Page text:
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Days 15 and 16: 09-10 Sept 2013 Jour 15 et 16: 09-10 Sept 2013

Posted by: | September 11, 2013 | 2 Comments |
humpback underwater

humpback underwater


Yesterday was our first day working at Rurutu. We were pleasantly surprised to see a familiar face (or fluke, as the case may be) from Tubuai.  One of the whales we had encountered four different times at Tubuai was here at Rurutu yesterday.  The last time we saw this whale was five days ago on the 4th. We don’t know when, but sometime during that five-day period the whale traveled 200 km to Rurutu. We also encountered separately, two yearlings, and were able to biopsy one of them. In total we collected three skin samples and two fluke identification photos.


This morning off the south side of the island we had an encounter of an adult with a young whale (not the same two we saw yesterday). We were able to collect biopsies from both individuals and fluke photographs of the adult. We then headed north and found a singer. We recorded 50 minutes of song (parts of which we hadn’t heard before, and other parts that sounded similar to Moorea’s song in 2011!) before collecting a fluke identification photo of this individual. We decided to circumnavigate the island, and on the southeast side of the island we encountered a mother calf pair accompanied by two escorts. It was clear that one escort was the “odd man out”, remaining at some distance from the other three whales, and once during the encounter he breached very close to our boat (out of frustration?). The primary escort was the closest to the mother and was extremely aggressive, using its large body size to come between the mother and calf several times. A few times the primary escort raised its head out of the water, bringing it back down on the calf, submerging the calf below the surface. Another time the primary escort lifted the calf completely out of the water (see photo).   The calf attempted several tail slaps towards the escort, and the mother tried to force the escort away from the calf, but none of these efforts were successful. We had to leave the group in order to go back to the marina, so we do not know how the incident ended.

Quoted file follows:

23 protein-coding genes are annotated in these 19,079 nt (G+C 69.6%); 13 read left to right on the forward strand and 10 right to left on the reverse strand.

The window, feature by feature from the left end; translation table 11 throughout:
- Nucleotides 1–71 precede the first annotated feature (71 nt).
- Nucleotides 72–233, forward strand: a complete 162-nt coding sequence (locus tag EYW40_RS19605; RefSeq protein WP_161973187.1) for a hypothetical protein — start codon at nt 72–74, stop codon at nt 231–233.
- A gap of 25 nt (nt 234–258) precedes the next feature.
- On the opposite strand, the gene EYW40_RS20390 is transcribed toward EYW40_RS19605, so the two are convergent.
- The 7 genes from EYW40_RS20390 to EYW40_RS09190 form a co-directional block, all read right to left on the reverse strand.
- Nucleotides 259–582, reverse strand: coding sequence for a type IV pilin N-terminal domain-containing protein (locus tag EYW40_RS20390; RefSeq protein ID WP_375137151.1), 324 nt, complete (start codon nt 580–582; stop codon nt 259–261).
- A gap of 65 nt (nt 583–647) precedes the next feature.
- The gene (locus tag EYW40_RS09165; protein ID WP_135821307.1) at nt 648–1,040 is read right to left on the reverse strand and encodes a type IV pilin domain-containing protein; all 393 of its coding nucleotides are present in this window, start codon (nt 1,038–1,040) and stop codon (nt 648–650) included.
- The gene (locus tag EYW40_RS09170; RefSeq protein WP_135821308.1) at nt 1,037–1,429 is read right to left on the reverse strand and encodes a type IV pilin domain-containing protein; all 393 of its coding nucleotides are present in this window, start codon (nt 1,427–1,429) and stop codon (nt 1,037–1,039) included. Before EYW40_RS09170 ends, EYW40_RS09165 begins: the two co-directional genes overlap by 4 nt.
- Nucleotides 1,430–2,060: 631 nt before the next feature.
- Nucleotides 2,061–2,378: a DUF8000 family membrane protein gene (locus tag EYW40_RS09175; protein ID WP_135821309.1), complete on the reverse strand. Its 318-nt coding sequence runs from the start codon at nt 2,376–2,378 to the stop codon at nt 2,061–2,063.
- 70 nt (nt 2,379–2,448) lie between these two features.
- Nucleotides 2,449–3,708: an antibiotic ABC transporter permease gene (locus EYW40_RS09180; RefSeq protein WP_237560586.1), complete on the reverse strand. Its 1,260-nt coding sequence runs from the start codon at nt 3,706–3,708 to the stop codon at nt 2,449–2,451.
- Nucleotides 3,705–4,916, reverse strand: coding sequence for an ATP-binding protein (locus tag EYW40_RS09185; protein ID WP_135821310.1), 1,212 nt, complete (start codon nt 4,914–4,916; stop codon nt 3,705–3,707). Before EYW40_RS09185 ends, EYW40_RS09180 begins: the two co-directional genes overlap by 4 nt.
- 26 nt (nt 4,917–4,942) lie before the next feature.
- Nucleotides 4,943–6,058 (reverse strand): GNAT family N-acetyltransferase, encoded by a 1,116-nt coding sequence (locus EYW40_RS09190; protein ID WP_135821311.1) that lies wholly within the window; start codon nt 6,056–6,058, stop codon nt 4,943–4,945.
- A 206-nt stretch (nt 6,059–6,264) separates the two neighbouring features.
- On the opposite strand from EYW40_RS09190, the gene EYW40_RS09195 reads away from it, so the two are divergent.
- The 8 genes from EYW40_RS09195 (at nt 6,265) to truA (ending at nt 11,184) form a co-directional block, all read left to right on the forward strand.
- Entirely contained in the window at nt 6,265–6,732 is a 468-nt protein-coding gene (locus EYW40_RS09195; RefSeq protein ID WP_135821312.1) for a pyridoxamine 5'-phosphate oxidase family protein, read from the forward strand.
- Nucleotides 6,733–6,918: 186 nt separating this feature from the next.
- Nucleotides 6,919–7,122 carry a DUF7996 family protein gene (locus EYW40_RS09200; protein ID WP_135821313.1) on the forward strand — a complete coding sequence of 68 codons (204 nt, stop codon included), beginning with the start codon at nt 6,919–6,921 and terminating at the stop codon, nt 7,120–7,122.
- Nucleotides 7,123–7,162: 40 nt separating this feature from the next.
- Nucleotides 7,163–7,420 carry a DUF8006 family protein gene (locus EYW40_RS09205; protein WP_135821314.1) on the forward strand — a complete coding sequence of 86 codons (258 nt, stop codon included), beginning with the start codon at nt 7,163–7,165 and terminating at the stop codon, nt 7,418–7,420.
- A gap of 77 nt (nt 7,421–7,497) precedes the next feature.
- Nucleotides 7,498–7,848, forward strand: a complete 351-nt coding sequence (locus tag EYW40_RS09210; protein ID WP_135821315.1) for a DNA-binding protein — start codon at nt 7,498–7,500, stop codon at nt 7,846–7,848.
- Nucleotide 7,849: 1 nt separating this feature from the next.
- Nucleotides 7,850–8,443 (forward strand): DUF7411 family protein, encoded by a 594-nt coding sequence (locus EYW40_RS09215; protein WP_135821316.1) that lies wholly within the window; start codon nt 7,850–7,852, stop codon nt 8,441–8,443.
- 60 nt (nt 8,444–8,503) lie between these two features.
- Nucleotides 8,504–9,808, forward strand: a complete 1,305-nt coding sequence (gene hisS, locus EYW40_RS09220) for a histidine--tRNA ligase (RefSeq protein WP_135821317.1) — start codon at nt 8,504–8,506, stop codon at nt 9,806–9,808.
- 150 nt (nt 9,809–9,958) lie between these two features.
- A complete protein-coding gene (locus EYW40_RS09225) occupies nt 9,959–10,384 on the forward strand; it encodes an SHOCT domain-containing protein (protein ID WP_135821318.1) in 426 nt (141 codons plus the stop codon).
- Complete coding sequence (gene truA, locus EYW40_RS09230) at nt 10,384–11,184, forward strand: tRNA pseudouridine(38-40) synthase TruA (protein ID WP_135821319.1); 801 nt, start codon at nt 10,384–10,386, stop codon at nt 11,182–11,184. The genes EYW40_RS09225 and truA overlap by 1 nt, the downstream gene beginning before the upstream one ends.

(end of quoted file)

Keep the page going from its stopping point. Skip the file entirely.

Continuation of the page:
The humpback calf lifted out of the water by the escort

The humpback calf lifted out of the water by the escort

Ce matin nous sommes tombés sur 2 baleines à la pointe sud de l’île, dont une était un des jeunes vu hier.  On a pu obtenir une biopsie des 2 individus ainsi qu’une caudale de l’adulte. Plus au nord, nous avons trouvé un chanteur et avons pu enregistrer environ 50 min de son chant (dont certaines parties n’étaient pas sans rappeler le chant entendu à Moorea en 2011). Après avoir travaillé sur cet individu nous avons décidé de continuer pour un tour de l’île. Grand bien nous en a pris car nous avons rencontré une mère et son petit accompagnés de deux escortes. L’un des mâles adultes ne semblait pas faire le poids à côté de son congénère, et ses sauts en marge du groupe n’y on rien changé. Le deuxième mâle c’est quant à lui montré très agressif vis-à-vis du petit, tentant notamment de le séparer de sa mère. On l’a aussi clairement vu essayer de submerger le petit de force. A un moment, il l’a même sortie complètement de l’eau en le soulevant avec ça tête (voir photo). Les battements de queue du petit paraissaient bien dérisoires par rapport à la puissance dégagée par l’escorte. Devant rentrer à la marina, nous ne savons pas ce qu’il est advenue du petit.

A humpback whale showing the proximity of whales to shore. The cliffs typical of Rurutu in the background.

A humpback whale showing the proximity to shore. The cliffs typical of Rurutu in the background.

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  1. By: Scott on September 11, 2013 at 2:43 pm      Reply

    Aggression towards a calf by an escort is rare in my experience but I have often wondered why. How did the mother react?

    • By: Renee Albertson on September 15, 2013 at 10:04 am      Reply

      During the encounter that we observed, the calf’s mother repeatedly attempted to place herself between the escort and calf, but was not very successful.

      Physical aggression by an adult male directed towards young has been observed in a variety of mammalian species, including lions, langurs, baboons, chimpanzees, leopards, and squirrels. In cetaceans (whales, dolphins, and porpoises) this type of behavior has been observed in bottlenose dolphins, tucuxi dolphins, Guyana (“Costero”) dolphins, and humpback whales.

      In some cases the aggression can result in the death of the young – this is referred to as ‘infanticide’. Although this aggression seems brutal, it has an evolutionary logic. In general, lactating females do not ovulate and therefore cannot become pregnant. However, if a lactating female loses her calf, ovulation can be induced outside of her normal cycle, and if a male mates with her, she can become pregnant by him. In this scenario there may be two benefits to the aggressive male—he eliminates the offspring of some other male in the present season, and he himself will be the father of the new calf that will be born in the next season.

      Humpback whale male aggression towards calves has been observed on breeding grounds near Hawaii and Costa Rica in the North Pacific, and at Moorea and Rurutu in French Polynesia, South Pacific. To our knowledge, the only suspected (but unproven) death of a humpback calf that may have resulted from an aggressive encounter with a male escort was at Costa Rica.

      —The Research Team: Michael, Marc and Renee

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